US Open: Tough draw for Novak Djokovic - UBITENNIS
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US Open: Tough draw for Novak Djokovic



TENNIS US OPEN – World Number 1 Novak Djokovic will face a very tough path in his attempt to reach his fifth consecutive final at Flushing Meadows as he has been drawn in the same quarter as 2012 US Open champion Andy Murray and 2014 Australian Open champion Stan Wawrinka. Five-time US Open champion Roger Federer could face Grigor Dimitrov in the quarter finals and David Ferrer in the semifinal. Diego Sampaolo


The Men’s singles draw

The Women’s singles draw

First quarter: Djokovic vs Murray

Novak Djokovic, who won the US Open for the first time in 2011 against Rafa Nadal, will open against Diego Schwartzmann from Argentina in the first round before facing either Gilles Muller or Paul Henry Mathieu in the second round, Guillermo Garcia Lopez in the third round and John Isner in the fourth round. Isner could play against Phillip Kohlschreiber in the third round for the third consecutive year at Flushing Meadows (with the German leading 3-0 in the previous matches in this tournament).

The winner of the possible blockbuster fourth round match between Andy Murray and Jo Wilfred Tsonga could clash against Djokovic in the quarter final. Tsonga beat Djokovic in this month’s Toronto Rogers Cup before beating Roger Federer in the final. Tsonga will open against Juan Monaco in the first round. Murray will face a very tough draw. After his opening match against Robin Haase, the Scotsman could face Radek Stepanek in the second round, Fernando Verdasco in the third round, Tsonga in the fourth round and Djokovic in the quarter final. Djokovic leads 12-8 in the previous head-to-head matches against Murray. They met in four Grand Slam finals at the 2011 Australian Open, at the 2012 US Open, at the Australian Open and at Wimbledon in 2013.

Second quarter: Wawrinka vs Raonic

Djokovic could face a potential semifinal against Stan Wawrinka in a possible re-match of this year’s Australian Open quarter finals. Wawrinka, who reached the semifinal last year at the US Open, will play against Czech rising star World Number 76 Jiri Vesely in a very interesting first round and either Thomas Bellucci or Nicholas Mahut in the second round and Jeremy Chardy in the third round. In the fourth round Stan could play against either Australian rising star Nick Kyrgios, a surprising Wimbledon quarter finalist this year, or Mickhail Youzhny. Wawrinka might meet the winner of a possible fourth round match between Milos Raonic and Kei Nishikori.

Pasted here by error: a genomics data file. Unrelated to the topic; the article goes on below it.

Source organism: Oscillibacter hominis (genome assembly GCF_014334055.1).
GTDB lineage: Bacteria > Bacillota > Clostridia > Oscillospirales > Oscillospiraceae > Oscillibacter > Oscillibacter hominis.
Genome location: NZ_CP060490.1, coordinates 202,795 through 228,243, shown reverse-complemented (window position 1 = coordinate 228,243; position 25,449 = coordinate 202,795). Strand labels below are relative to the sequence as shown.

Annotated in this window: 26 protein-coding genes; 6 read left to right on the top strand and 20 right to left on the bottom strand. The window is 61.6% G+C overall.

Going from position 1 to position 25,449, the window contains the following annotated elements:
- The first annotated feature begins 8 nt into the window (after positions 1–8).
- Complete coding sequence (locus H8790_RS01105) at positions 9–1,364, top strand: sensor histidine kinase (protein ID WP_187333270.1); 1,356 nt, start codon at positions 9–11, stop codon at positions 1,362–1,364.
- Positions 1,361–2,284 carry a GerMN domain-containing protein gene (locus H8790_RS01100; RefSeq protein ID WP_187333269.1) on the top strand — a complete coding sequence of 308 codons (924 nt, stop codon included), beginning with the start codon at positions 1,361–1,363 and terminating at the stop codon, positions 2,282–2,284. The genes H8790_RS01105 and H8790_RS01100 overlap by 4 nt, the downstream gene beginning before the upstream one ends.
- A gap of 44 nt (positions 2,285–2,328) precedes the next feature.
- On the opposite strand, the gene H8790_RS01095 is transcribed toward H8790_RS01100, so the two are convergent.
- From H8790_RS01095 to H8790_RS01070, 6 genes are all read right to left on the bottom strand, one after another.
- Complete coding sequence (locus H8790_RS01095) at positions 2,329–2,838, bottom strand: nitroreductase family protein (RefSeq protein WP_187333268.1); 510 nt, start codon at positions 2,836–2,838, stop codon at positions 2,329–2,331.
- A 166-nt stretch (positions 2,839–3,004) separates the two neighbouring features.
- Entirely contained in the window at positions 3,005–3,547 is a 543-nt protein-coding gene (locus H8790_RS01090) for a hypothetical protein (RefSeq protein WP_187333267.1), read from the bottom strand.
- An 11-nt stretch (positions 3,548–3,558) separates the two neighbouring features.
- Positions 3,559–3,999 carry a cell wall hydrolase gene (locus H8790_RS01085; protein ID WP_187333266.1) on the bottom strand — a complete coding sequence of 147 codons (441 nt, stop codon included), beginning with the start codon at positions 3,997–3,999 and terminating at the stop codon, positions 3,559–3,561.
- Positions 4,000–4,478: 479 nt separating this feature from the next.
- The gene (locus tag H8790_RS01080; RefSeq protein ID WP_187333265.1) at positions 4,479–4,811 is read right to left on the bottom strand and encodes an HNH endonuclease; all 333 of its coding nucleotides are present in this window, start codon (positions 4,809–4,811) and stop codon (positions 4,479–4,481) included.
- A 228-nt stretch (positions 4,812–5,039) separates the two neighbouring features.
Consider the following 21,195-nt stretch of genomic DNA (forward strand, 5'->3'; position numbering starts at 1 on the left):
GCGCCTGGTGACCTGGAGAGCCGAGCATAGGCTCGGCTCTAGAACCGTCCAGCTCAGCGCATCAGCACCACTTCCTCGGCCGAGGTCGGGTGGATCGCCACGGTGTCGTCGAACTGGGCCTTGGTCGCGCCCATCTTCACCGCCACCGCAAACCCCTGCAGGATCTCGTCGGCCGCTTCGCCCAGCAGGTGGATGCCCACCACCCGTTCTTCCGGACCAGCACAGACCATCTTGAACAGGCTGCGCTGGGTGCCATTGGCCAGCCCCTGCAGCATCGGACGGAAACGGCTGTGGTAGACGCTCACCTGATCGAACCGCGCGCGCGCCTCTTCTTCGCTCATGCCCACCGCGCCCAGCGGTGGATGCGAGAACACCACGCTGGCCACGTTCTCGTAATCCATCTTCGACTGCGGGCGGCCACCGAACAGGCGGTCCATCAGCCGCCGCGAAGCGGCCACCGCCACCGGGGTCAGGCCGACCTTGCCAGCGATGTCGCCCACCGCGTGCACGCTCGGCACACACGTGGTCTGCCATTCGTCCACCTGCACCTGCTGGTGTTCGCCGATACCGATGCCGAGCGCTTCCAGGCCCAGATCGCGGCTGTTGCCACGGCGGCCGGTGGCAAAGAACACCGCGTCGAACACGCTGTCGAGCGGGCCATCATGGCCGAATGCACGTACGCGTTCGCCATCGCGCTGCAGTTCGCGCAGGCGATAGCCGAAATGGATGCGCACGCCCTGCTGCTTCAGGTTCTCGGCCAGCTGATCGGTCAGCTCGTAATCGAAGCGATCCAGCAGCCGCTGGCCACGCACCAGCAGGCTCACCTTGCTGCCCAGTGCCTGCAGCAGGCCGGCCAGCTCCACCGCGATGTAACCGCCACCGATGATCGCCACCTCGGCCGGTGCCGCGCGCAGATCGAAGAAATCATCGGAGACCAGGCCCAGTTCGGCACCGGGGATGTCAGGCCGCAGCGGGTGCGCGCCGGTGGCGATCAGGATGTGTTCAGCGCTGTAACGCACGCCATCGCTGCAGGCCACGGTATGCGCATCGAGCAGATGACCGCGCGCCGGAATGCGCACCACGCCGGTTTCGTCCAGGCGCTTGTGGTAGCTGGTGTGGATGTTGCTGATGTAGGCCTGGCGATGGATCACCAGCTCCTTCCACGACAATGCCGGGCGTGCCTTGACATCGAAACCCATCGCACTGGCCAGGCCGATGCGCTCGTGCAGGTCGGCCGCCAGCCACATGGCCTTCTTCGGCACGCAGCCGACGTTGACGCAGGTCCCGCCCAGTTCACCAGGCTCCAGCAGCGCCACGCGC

Third quarter: Ferrer vs Berdych

The third quarter of the draw features two interesting first round matches like Marin Cilic vs Marcos Baghdatis and Kevin Anderson vs Pablo Cuevas. One of these players could be the third round rival of David Ferrer.

Ferrer might play against Tomas Berdych in the quarter finals. The Czech player will open against Lleyton Hewitt before possible clashes against Martin Klizan in the second round and Santiago Giraldo in the third round.

After reaching the Master 1000 final in Cincinnati Ferrer has moved up to Number 5th in the ATP Ranking and is the fourth seed following the withdrawal of defending champion Rafa Nadal who has been forced to pull out because of a wrist injury.

A possible second round match in this half of the draw could be played between Ernests Gulbis and Austrian rising star Dominic Thiem who train together under the guidance of coach Gunther Bresnik. If Gulbis overcomes this second round hurdle, he could meet Feliciano Lopez in what could be a spectacular third round clash. The winner of this third round match could play against Berdych in the fourth round.

Fourth quarter: Federer vs Dimitrov

Seventeen-time Grand Slam champion and six-time US Open finalist Roger Federer will open his US Open campaign against Marinko Matosevic. He might meet Sam Groth in the second round, Croatian big server Ivo Karlovic in the third round and Italian Fabio Fognini in the fourth round. Federer’s possible rivals in the quarter finals could be either this year’s Wimbledon and Rome semifinalist Grigor Dimitrov, who won in Acapulco, Bucharest and the Queen’s this year, or Richard Gasquet.

Gasquet could take on Gael Monfils in a possible all-French third round match.

Federer is in very good form as he reached the final in Toronto (losing to Tsonga) and won the Cincinnati title against David Ferrer last Sunday.

Federer and Ferrer could renew their rivalry in a possible semifinal at Flushing Meadows. Federer has never lost against the Spaniard in their previous 16 head-to-head matches. Ferrer will start against Damir Dzumhur in the first round and either Bernard Tomic or Dustin Brown, a German player of Jamaican origin who plays a very spectacular tennis and beat Rafa Nadal last June at Halle.